Homeschool Curriculum

light-dark-bed-lamp 200What is curriculum?

Curriculum is basically a grouping of subjects of study. We tend to think about curriculum by organization or subject. For example, any public high school curriculum in Texas is required to include math and science. Math and science are just parts of the curriculum.

But even these parts are “curriculum.” The school selects a specific science curriculum for biology that includes a textbook, labs, and software. So “curriculum” is actually a pretty broad term. The definition by is “the aggregate of courses of study given in a school, college, university, etc.” Also note that this definition of curriculum would include “studies” not based on a textbook.

So what does this mean for homeschoolers?

If you assume that curriculum is a course of study, then whatever a homeschooler studies is his or her curriculum. That’s not the answer a newcomer expects or even wants to hear. New homeschoolers often want someone to hand them the curriculum they can use to teach with. I think the mindset is along the lines of the first day of class in school when the teacher gives you the books for the year. That’s something people understand.

However, as a homeschooler, the school isn’t going to hand you your curriculum. It is up to you to decide what will be included in the curriculum within the constraints of homeschool requirements for your state. In Texas, whatever curriculum you choose must be “designed to meet basic education goals of reading, spelling, grammar, mathematics and a study of good citizenship.”

If you think about it, that’s not a very specific requirement. It doesn’t mention history or science nor does it even say that you have to use a curriculum that is at the appropriate, for the lack of a better word, grade level. So that still leaves new homeschoolers stuck with deciding what to use for their curriculum.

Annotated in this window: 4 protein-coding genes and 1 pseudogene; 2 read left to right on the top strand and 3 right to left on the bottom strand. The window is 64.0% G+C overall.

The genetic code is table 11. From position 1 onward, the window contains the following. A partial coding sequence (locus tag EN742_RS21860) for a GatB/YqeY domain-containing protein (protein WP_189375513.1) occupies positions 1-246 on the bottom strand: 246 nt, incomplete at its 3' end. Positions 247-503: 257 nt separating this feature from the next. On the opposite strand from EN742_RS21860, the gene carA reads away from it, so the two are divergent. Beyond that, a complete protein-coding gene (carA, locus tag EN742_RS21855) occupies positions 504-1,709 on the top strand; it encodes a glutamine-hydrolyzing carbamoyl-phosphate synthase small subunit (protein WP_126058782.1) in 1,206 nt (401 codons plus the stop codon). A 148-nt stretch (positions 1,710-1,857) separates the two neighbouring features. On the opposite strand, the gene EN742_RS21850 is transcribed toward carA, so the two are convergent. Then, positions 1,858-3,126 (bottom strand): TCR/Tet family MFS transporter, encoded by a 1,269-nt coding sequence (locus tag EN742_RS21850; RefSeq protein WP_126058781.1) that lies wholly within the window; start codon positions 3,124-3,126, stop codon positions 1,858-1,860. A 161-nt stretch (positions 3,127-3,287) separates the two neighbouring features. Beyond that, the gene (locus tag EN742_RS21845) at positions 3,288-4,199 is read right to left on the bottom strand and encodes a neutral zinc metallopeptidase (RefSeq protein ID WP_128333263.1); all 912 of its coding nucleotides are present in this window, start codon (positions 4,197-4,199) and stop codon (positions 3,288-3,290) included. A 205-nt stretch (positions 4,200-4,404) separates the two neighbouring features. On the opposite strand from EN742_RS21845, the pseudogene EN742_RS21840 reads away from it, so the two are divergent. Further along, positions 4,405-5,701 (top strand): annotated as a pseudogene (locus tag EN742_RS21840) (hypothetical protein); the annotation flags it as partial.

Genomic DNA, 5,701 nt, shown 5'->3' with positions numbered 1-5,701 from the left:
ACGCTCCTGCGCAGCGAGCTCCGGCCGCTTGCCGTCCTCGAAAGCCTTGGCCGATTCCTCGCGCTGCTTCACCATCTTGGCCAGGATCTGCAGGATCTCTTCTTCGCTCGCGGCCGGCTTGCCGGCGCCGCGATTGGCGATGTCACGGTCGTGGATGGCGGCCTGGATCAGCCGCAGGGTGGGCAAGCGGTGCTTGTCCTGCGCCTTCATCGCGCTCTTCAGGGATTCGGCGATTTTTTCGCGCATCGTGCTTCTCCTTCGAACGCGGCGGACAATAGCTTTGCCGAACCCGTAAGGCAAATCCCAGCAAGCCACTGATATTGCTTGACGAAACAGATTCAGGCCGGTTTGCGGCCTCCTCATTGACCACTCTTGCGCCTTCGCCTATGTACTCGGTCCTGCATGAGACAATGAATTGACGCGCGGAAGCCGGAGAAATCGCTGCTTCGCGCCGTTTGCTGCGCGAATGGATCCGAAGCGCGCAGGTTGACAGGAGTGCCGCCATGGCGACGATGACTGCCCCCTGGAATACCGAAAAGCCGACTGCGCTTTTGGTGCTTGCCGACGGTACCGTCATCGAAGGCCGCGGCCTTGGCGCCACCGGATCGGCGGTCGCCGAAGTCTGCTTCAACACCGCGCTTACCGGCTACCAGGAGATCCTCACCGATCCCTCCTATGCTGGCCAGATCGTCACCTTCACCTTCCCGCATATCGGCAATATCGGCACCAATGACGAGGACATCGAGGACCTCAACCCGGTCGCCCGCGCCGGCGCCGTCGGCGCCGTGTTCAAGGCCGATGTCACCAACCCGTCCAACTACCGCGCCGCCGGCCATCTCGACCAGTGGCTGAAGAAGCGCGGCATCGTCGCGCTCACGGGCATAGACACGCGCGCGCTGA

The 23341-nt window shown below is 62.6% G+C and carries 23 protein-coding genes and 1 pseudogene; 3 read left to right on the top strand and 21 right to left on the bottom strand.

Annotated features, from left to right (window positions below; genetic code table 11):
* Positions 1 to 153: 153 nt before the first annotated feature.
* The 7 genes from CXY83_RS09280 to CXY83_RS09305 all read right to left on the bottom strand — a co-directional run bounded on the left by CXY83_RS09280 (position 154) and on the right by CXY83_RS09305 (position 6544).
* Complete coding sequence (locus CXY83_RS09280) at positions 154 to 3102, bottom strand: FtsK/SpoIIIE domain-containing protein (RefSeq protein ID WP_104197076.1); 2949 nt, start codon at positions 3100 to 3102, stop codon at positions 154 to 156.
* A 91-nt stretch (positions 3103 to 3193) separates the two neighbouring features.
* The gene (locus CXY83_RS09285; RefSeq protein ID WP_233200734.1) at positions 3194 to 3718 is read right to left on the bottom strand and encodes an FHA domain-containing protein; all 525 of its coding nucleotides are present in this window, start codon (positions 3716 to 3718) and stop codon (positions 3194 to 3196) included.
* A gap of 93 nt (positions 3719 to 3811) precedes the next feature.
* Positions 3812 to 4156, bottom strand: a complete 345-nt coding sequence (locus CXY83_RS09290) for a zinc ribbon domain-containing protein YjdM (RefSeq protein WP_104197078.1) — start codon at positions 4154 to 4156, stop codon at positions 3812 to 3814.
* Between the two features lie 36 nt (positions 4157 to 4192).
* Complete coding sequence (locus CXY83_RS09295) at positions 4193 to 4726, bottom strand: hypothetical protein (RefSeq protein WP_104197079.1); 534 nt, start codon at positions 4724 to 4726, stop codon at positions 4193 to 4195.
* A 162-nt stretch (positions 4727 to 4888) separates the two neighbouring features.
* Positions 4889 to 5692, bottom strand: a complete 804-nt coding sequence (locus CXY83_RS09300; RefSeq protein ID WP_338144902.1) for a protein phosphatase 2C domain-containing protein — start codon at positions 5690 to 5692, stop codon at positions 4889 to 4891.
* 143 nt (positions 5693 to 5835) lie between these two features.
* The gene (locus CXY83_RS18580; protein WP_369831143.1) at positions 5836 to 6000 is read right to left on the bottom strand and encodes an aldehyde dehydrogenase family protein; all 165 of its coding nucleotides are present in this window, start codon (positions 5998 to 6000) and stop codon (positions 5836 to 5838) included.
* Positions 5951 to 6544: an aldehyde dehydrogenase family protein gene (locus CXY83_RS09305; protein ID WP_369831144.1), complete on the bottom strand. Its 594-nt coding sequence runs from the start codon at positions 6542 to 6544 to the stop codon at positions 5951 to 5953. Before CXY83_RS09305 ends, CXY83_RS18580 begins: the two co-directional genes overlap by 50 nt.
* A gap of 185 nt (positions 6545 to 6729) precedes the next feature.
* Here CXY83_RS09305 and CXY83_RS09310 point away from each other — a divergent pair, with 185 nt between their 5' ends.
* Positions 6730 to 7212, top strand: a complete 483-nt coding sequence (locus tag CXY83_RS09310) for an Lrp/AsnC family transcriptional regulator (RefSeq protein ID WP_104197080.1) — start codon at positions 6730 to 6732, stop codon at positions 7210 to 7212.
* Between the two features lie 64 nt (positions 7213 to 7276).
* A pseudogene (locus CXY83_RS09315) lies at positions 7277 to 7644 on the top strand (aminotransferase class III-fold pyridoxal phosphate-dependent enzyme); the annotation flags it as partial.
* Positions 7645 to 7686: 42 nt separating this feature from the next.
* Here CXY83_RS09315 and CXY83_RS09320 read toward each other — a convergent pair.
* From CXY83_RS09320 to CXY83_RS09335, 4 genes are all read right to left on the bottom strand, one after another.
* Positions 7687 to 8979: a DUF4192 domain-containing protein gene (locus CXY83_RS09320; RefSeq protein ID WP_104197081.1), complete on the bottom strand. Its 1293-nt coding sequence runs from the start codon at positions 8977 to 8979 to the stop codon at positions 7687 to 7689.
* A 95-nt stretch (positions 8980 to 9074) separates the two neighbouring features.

Curriculum is really two questions

Ultimately, what many new homeschoolers don’t understand is that the question of curriculum for homeschoolers is really a combination of two questions:

What do I want to teach my children?
How should I teach it?

It isn’t until they go to a homeschool bookstore or a website to buy a “package curriculum” for their children do they begin to realize that as a homeschooler, curriculum isn’t decided for you; it’s something you have to decide for yourself.

So initially, new homeschoolers see these two questions as a matter of deciding between Sonlight or Saxon or some other package of textbooks, workbooks, quizzes, answer sheets, and teacher lesson plans. It is only after sitting down and struggling to keep up with the suggested lesson plans or finding that their children “don’t get it,” do new homeschoolers start to think that there might be more than one way to “get it.”

The goal of curriculum: do they get it?

Once you see that your children “get” math by playing fantasy football or “get” reading by writing and producing their own plays, you realize that the concept curriculum goes beyond a collection of books and subjects assigned by someone else. Maybe your curriculum will include books on geology as well as software for computer programming. The point is that as homeschoolers, curriculum doesn’t have to be something that comes from a textbook publisher. Simply because selected curriculum meets some organization’s standards doesn’t mean that it will meet yours. Curriculum is whatever collection of methods and resources that you use so that your child will “get” the topics you decide to teach  by whatever standards you set.

It’s both a scary and liberating concept. Do you get it?